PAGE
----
Ark Animal Hospital

18432 N. Cave Creek Rd.
Phoenix, AZ 85032

(602)788-3445

arkanimalhospital.co

What You Need to Know Before Your Pet's Upcoming Surgery

 

Many people have questions about various aspects of their pet's surgery, and we hope this information will help.  It also explains the decisions you will need to make before your pet's upcoming surgery.

Is the anesthetic safe?

Today's modern anesthetic monitors have made surgery much safer than in the past.  Here at Ark Animal Hospital, we do a thorough physical exam on your pet before administering anesthetics, to ensure that a fever or other illness won't be a problem.  We also adjust the amount and type of anesthetic used depending on the health of your pet. 

Preanesthetic blood testing is important in reducing the risk of anesthesia.  Every pet needs blood testing before surgery to ensure that the liver and kidneys can handle the anesthetic.  Even apparently healthy animals can have serious organ system problems that cannot be detected without blood testing.  If there is a problem, it is much better to find it before it causes anesthetic or surgical complications.  Animals that have minor dysfunction will handle the anesthetic better if they receive IV fluids during surgery.  If serious problems are detected, surgery can be postponed until the problem is corrected.

For geriatric or ill pets, additional blood tests, x-rays or electrocardiograms  may be required before surgery as well.

It is important that surgery be done on an empty stomach to reduce the risk of vomiting during and after anesthesia.  You will need to withhold food for at least 10 to 12 hours before surgery.  Water can be left down for the pet until the morning of surgery.


Will my pet have sutures?

For many surgeries, we use absorbable sutures underneath the skin.  These will dissolve on their own, and do not need to be removed later.  Some surgeries do require skin stitches.  With either type of suture, you will need to keep an eye on the incision for swelling, redness, or discharge.  Most dogs and cats do not lick excessively or chew at the incision, but this is an occasional problem you will also need to watch for.  If there are skin sutures, these will usually be removed 10 to 14 days after surgery.  You will also need to limit your pet's activity level for a time.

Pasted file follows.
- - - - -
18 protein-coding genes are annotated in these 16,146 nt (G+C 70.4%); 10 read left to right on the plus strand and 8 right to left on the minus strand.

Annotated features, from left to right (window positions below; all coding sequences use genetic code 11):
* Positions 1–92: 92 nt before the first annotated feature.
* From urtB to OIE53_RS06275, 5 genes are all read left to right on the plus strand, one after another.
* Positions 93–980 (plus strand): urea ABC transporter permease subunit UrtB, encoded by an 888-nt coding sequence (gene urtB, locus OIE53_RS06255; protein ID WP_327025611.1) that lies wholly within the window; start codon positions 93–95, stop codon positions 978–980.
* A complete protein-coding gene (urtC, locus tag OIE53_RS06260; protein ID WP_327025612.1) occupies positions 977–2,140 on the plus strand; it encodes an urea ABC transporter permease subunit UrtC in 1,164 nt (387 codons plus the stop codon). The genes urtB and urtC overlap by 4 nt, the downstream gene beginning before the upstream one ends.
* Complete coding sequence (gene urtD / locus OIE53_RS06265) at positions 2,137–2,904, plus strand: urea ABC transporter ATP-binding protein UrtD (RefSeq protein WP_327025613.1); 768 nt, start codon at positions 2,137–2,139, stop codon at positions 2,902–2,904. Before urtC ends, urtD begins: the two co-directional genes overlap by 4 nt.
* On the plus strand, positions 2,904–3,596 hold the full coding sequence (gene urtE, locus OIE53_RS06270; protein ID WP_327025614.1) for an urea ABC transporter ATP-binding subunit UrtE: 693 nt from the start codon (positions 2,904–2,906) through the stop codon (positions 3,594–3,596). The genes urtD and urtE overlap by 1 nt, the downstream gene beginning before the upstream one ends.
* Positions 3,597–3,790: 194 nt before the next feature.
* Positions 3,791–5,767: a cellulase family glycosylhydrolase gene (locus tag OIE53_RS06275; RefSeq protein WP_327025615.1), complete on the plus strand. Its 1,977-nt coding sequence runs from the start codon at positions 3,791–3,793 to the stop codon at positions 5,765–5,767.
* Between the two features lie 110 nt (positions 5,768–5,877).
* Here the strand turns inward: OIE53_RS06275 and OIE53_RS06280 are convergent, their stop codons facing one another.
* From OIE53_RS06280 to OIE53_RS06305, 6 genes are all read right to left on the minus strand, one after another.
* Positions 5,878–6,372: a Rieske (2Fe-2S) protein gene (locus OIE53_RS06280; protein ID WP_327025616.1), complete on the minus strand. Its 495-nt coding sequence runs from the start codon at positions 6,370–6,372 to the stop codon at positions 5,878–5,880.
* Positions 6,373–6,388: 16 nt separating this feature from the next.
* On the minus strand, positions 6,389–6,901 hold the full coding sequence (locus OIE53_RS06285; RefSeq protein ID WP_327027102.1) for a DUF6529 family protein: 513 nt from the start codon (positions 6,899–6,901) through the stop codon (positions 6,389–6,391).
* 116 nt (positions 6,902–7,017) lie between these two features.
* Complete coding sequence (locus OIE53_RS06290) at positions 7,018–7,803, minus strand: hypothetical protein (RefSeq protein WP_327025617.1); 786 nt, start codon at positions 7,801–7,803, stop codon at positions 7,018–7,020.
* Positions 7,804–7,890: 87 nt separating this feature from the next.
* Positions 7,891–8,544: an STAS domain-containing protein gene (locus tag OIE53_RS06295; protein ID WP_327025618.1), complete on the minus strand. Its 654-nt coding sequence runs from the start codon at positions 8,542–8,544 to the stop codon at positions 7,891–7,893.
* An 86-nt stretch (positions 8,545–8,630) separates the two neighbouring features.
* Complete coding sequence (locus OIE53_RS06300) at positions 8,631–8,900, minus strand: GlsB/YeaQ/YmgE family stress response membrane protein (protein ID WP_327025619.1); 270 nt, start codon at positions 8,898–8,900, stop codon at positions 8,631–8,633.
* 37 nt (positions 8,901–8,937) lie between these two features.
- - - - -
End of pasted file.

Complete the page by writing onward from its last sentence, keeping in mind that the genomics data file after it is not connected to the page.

Will my pet be in pain?

Anything that causes pain in people can be expected to cause pain in animals.  Pets may not show the same symptoms of pain as people do; they usually don't whine or cry, but you can be sure they feel it.  Pain medications needed will depend on the surgery performed.  Major procedures require more pain relief.

For dogs, we may recommend an oral anti-inflammatory the day after surgery and several days after to lessen the risk of discomfort and swelling.  We may recommend additional pain medications, or use a narcotic patch.

Recent advances in pain medications have allowed for better pain control in cats than ever before.  We administer a pain injection prior to surgery.  After surgery, pain medication is given on a case by case basis.  Any animal that appears painful will receive additional pain medication.

Injectable pain medications may also be used after surgery on both dogs and cats.  Providing whatever pain relief is appropriate is a humane and caring thing to do for your pet.


What other decisions do I need to make?

While your pet is under anesthesia, it is the ideal time to perform other minor procedures, such as dentistry, growth removal, or implanting an identification microchip.  If you would like an estimate for these extra services, please call or we can discuss at the surgery check-in.

When you bring your pet in for surgery, we will need 15 to 30 minutes of time to go over the consent form and answer all of your questions and concerns about surgery.  When you pick up your pet after surgery you can also plan to spend about 10-20 minutes to go over your pet's home care needs.